Justine Evarts works for Larimer County in the Clerk and Recorder Department for Vehicle Licensing. Together, she and her four colleagues supervise 40+ employees. A participant in Crafted Leadership’s Lead by Design program for Larimer County leaders, Justine shared how conscious leadership is improving professional and personal contexts.
I’ve been in my job for five years. There are a lot of different personalities in our department, and a large team underneath the other coordinators and me. A big challenge for us is, if a team member doesn’t agree with something that one supervisor is doing, that person will tend to go to a different supervisor and gossip or vent. The situations can turn into a he said/she said situation, with anger and aggression. As a group, we supervisors haven’t addressed this. In a sense, we are a broken team because of this.
Using Conscious Leadership Tools to Address Job Challenges
Our manager called a meeting, sat us all down and asked us two things: 1) what we thought was working and what we thought wasn’t, and 2) what was going on with us, what was happening.
I brought out [Crafted Leadership’s] Collaborative Approach to Conflict worksheet and said, “I have this example from this leadership training program I’m taking that I’d like to share,” and I went through the sheet exactly as it was written. How I felt, what my story was, my own culpability, and then a suggestion on what we could do going forward.
Sharing [the information on the worksheet] was kind of mind-blowing. Everyone took in what I shared instead of being defensive. I believe your conflict tool helps people not get defensive. Others can hear you because you are taking responsibility. You’re not blaming. And I was always big on blaming.
This class has really opened up my mind to the fact that I have responsibility. I tend to be either quiet and get mad, or I make up a story in my head. I never thought about my 100% responsibility at all. Knowing that now and going into that meeting with the worksheet and claiming my responsibility changed everything. Everybody started bringing up new ideas.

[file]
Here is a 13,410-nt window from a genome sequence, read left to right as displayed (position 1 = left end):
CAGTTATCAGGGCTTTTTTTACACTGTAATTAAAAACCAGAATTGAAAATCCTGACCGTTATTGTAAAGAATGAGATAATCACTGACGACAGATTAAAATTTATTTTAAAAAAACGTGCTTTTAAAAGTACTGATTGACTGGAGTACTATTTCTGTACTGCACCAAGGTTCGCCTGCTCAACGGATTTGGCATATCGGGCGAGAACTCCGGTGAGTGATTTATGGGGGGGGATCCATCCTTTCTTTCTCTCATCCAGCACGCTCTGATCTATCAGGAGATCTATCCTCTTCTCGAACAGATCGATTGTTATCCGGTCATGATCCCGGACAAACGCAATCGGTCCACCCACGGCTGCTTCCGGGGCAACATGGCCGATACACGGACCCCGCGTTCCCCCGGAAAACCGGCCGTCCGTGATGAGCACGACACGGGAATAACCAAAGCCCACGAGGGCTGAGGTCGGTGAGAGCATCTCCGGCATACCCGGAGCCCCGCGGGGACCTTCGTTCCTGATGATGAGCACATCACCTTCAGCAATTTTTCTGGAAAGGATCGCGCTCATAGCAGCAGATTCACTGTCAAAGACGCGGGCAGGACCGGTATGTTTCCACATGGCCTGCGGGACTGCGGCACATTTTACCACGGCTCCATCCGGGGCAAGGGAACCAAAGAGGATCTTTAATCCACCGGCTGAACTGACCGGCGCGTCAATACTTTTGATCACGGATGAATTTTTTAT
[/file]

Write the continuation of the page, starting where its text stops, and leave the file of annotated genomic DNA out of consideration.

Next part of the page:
Using the Collaborative Approach to Conflict in Team Meetings
I brought up the solution that the five of us — coordinators and training analyst — get together once a week to discuss our issues using Crafted Leadership’s Collaborative Approach to Conflict worksheet as a speaking structure. This tool can help up clear up issues in the moment as a team. My manager and my manager’s manager loved the idea, it’s being implemented and I’m very happy about that.
I like Crafted Leadership’s tools as a way to guide our conversations in a productive way to build trust between the five of us. Trust gets broken with gossip and for other reasons, so as we start this new conflict process as a team, we’ll build back trust.
Practical Applications of Above/Below the Line
We're very short-staffed in my department. It has been so for a couple of months, and it's very stressful for me and my team. Since learning about Above/Below the Line, I've stopped myself — even in the conversations I'm having with my supervisor or my team member or other coordinators or training analyst — and ask myself, “Where am I? Am I above the line or below the line when I'm having this discussion about being short-staffed? Am I being constructive?”
This framework has helped me pause. I love being able to stop myself and choose to have the conversation how I really want to have it, instead of just being angry and then regretting what I've said. This has been a big help for me because I'm very protective of my team, and sometimes I get angry because of the way that things are going.
The Impact of Conscious Leadership on Personal Relationships
The conscious leadership tools you teach have helped me with my relationship with my daughter (who is 17) and her father. Her father and I have not gotten along over the years. It has been very difficult to communicate. We usually have very angry conversations over the phone, which end up with one of us hanging up.
In the last month, since my taking Lead by Design, we’ve had actual conversation — “adult conversation” I call it — and resolved an issue and actually said, "Have a great day," at the end of that conversation. This has never happened.
I attribute that to my taking 100% responsibility for situations and owning what I've done to create it or help it along, and presenting my feelings. I present issues in a way that he doesn't get defensive, because I'm not attacking him. My coming at issues in a completely different way, even down to the inflections in my voice, has helped. He’s starting to change his conversation to almost match mine, which is great.